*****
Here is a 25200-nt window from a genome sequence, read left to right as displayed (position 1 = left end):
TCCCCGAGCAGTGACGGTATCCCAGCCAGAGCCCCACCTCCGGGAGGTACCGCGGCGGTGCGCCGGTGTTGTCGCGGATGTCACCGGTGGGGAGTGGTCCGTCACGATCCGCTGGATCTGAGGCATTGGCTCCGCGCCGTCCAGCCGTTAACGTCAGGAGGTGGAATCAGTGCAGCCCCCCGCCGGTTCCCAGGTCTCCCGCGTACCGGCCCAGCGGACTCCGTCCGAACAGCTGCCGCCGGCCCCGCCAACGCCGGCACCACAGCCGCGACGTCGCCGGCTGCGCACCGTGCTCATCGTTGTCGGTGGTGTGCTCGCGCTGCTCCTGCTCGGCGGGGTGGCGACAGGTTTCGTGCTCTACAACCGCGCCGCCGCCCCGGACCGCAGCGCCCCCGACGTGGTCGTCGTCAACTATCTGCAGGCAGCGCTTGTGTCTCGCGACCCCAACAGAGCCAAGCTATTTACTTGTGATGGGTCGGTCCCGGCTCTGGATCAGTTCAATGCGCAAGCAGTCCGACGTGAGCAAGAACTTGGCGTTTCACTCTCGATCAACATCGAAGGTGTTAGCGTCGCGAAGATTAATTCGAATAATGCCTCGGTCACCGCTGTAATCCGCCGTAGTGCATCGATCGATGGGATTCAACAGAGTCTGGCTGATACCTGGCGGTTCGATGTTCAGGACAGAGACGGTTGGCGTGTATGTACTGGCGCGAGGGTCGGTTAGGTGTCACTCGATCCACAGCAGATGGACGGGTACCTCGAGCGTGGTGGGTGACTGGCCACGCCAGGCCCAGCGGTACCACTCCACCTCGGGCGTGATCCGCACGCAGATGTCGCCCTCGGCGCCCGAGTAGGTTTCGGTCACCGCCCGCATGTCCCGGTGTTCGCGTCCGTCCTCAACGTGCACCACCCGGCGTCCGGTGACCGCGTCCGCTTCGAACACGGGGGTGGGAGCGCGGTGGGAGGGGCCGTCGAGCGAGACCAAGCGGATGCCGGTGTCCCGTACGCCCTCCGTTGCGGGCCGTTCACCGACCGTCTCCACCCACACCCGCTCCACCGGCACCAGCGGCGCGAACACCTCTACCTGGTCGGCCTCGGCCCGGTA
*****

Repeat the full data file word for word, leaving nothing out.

Here is a 25200-nt window from a genome sequence, read left to right as displayed (position 1 = left end):
TCCCCGAGCAGTGACGGTATCCCAGCCAGAGCCCCACCTCCGGGAGGTACCGCGGCGGTGCGCCGGTGTTGTCGCGGATGTCACCGGTGGGGAGTGGTCCGTCACGATCCGCTGGATCTGAGGCATTGGCTCCGCGCCGTCCAGCCGTTAACGTCAGGAGGTGGAATCAGTGCAGCCCCCCGCCGGTTCCCAGGTCTCCCGCGTACCGGCCCAGCGGACTCCGTCCGAACAGCTGCCGCCGGCCCCGCCAACGCCGGCACCACAGCCGCGACGTCGCCGGCTGCGCACCGTGCTCATCGTTGTCGGTGGTGTGCTCGCGCTGCTCCTGCTCGGCGGGGTGGCGACAGGTTTCGTGCTCTACAACCGCGCCGCCGCCCCGGACCGCAGCGCCCCCGACGTGGTCGTCGTCAACTATCTGCAGGCAGCGCTTGTGTCTCGCGACCCCAACAGAGCCAAGCTATTTACTTGTGATGGGTCGGTCCCGGCTCTGGATCAGTTCAATGCGCAAGCAGTCCGACGTGAGCAAGAACTTGGCGTTTCACTCTCGATCAACATCGAAGGTGTTAGCGTCGCGAAGATTAATTCGAATAATGCCTCGGTCACCGCTGTAATCCGCCGTAGTGCATCGATCGATGGGATTCAACAGAGTCTGGCTGATACCTGGCGGTTCGATGTTCAGGACAGAGACGGTTGGCGTGTATGTACTGGCGCGAGGGTCGGTTAGGTGTCACTCGATCCACAGCAGATGGACGGGTACCTCGAGCGTGGTGGGTGACTGGCCACGCCAGGCCCAGCGGTACCACTCCACCTCGGGCGTGATCCGCACGCAGATGTCGCCCTCGGCGCCCGAGTAGGTTTCGGTCACCGCCCGCATGTCCCGGTGTTCGCGTCCGTCCTCAACGTGCACCACCCGGCGTCCGGTGACCGCGTCCGCTTCGAACACGGGGGTGGGAGCGCGGTGGGAGGGGCCGTCGAGCGAGACCAAGCGGATGCCGGTGTCCCGTACGCCCTCCGTTGCGGGCCGTTCACCGACCGTCTCCACCCACACCCGCTCCACCGGCACCAGCGGCGCGAACACCTCTACCTGGTCGGCCTCGGCCCGGTA